For Caron Butler, leadership is more than just being vocal

Caron Butler's leadership is already paying dividends on the court and in the locker room.

ST. FRANCIS, Wis. -- Sensing a young player was about to hit his boiling point, Caron Butler stepped up and proved he has the back of his Milwaukee Bucks teammates. 

A rookie official had just made a questionable call on second-year power forward John Henson with 12.7 seconds left in Milwaukee's preseason game against Charlotte on Oct. 12., giving the Bobacts two free throws to build on their three-point lead. 

The game was ended with the call on the rebound, one Henson felt he had inside position on. Instead of letting his young teammate express his frustrations, Butler took matters in his own hands. Nobody wants to see Butler make a habit out of getting ejected, but his leadership gesture overshadowed the consequences in this situation. 

The Bucks already had a good sense of the kind of leader Butler was before training camp even opened, as the veteran went out of his way to acquire ever player's phone number and called everyone together for dinner. 

"We had dinner and just talked about expectations and where do we see this team going, what direction, and what we are capable of doing with the personnel that we have and the new faces," Butler said. "We feel real good about what we can get accomplished here in Milwaukee.

"I texted all the guys. I extended myself to coach Drew and he gave me all the guys' contacts and I reached out to them and they openly came to the meeting and we talked. We had a good energy, good vibe. That's what you want, to establish a tone before training camp."

The chemistry issues that contributed to Milwaukee's demise last season have been well documented but can't be understated. The Bucks had serious locker room issues last year, causing the front office to weigh the character and leadership of players when deciding on who to bring in for this season.

Issues with chemistry can derail all teams, but certain groups can make up gaps in talent by simply being one and playing together. The Bucks are hoping the team they've assembled can thrive when it comes to chemistry and that it will show on the floor. Butler may have been the last piece to the puzzle acquired, but he just might be the most important for the short term. 

"Caron is a guy who, when you talk about his leadership, we know what he's capable of, but as a player I see him as a shot maker," Bucks coach Larry Drew said. "Caron is a guy you put on the floor and he's going to compete at a high level the whole time he is out on the floor. I love what he brings to the locker room.

Traded from the Clippers to the Suns as part of the three-team deal that included the Bucks signing and trading J.J. Redick to Los Angeles, Butler was headed to a Phoenix team in the midst of a full rebuilding project. 

The Suns and Butler worked together to come up with a deal to the place he really wanted to be: Milwaukee. With the Bucks lacking depth and a starter at small forward and needing what Butler brings to the locker room, the trade was an easy one to pull off. Butler averaged 10.4 points per game last season -- the second-lowest of his career -- but should see a jump back up to around his career scoring average of 15.5 as one of Milwaukee's go-to offensive players.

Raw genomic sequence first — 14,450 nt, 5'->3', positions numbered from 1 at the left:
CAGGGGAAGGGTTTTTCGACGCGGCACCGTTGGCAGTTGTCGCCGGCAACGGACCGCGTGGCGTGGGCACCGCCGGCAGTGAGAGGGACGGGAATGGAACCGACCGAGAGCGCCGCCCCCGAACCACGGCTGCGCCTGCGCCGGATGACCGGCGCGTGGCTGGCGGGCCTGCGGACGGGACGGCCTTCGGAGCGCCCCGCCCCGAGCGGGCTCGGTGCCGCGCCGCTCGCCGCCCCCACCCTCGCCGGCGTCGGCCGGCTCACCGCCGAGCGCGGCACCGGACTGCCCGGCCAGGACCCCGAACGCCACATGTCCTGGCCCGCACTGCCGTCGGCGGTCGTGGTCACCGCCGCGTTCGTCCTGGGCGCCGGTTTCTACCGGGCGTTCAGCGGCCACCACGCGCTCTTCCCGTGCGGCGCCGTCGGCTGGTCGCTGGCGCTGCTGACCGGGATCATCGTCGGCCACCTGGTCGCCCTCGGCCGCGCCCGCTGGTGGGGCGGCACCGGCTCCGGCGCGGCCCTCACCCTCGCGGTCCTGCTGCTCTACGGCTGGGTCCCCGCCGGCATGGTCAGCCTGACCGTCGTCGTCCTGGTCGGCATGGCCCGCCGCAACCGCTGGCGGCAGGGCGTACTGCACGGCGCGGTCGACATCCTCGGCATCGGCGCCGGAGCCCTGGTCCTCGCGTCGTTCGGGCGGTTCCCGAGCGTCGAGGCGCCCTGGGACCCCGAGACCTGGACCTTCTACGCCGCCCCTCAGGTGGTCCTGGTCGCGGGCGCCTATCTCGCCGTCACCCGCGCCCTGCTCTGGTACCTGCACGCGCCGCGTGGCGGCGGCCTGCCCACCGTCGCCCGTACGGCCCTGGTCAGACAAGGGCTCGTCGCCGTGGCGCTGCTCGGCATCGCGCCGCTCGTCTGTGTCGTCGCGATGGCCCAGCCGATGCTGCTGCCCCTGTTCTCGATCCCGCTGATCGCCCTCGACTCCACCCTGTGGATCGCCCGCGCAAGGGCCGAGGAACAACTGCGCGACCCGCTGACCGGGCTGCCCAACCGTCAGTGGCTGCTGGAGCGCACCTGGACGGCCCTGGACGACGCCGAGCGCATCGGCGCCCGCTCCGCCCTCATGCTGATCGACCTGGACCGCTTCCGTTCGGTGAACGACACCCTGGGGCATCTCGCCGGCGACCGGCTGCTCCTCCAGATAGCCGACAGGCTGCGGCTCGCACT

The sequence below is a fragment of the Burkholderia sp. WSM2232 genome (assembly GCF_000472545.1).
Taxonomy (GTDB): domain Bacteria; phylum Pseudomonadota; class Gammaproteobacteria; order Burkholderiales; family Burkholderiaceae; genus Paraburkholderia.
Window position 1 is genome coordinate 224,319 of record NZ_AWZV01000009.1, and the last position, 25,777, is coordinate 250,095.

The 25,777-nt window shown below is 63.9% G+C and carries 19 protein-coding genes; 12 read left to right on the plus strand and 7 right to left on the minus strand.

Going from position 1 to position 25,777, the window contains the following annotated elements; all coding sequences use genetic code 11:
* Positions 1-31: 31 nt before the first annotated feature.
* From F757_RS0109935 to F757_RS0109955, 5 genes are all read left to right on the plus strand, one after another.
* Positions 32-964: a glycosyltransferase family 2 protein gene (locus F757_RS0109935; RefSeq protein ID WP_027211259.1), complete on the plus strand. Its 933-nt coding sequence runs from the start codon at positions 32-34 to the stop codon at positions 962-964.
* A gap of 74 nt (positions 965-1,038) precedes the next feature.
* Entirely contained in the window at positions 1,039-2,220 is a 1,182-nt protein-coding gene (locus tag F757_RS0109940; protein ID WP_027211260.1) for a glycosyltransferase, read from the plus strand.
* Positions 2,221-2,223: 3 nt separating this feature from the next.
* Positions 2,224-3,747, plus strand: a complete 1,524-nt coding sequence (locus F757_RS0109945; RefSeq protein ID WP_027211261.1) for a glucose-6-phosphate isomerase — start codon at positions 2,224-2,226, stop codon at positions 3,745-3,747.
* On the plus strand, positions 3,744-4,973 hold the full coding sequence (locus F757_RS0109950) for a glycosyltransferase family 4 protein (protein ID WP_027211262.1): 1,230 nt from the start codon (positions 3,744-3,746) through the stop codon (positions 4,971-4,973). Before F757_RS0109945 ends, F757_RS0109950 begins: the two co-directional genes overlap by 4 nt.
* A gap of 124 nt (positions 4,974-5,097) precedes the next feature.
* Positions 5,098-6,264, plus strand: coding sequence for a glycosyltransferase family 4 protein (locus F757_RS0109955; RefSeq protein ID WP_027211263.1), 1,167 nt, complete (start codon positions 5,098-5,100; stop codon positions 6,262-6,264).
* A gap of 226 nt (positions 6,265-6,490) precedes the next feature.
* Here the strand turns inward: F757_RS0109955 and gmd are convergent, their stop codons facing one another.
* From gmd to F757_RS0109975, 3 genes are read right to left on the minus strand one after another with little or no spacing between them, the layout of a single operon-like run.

"After having a conversation with people he has played for, they say the same thing about him as an unbelievable guy in the locker room," Drew said. "On the floor, he's a guy we are going to depend on at that three-spot. We're going to look to get him the ball. I would say in Los Angeles, he was a third or fourth option to what they did. That won't be the case here in Milwaukee. He'll be a very big part of what we do."

Tears filled Butler's eyes when introduced as a member of the Bucks for the first time. The setting was fitting, as he explained what coming home means to him at Racine Park High School, the place his miraculous turnaround from teenage delinquent to NBA All-Star began. 

There was a time when nobody in the Racine, Wis. area would have believed Butler would make it out of the city, let alone become a role model of a player and citizen. But the 33-year-old is entering his 12th season in the NBA and seems to have plenty left in the tank.

"I hang my hat on being a professional on and off the court," Butler said. "I pride myself on trying to get better, even at this stage of my career. I'm trying to help the younger guys. I think it's a great opportunity for all of us."

Butler is truly embracing his role as the veteran leader of the Bucks and wants to make a difference in and around his hometown. His stay could be short with just one year left on his contract, but Butler's impact on Milwaukee could mean much more than just basketball. 

"It means a lot to me because this is my home state," Butler said. "Seeing people embrace my community like I embrace it means a lot. Seeing these guys in the community and doing little things at the Boys and Girls Clubs, the YMCA or putting on events, it's good to see that."

"I think you build the right energy and it starts in the community. I think that we're going to be good, but we can be a lot better with the energy from the community and showing us support at the games, holding us accountable to perform at a high level night in and night out. I think we're going to do a good job of doing that."

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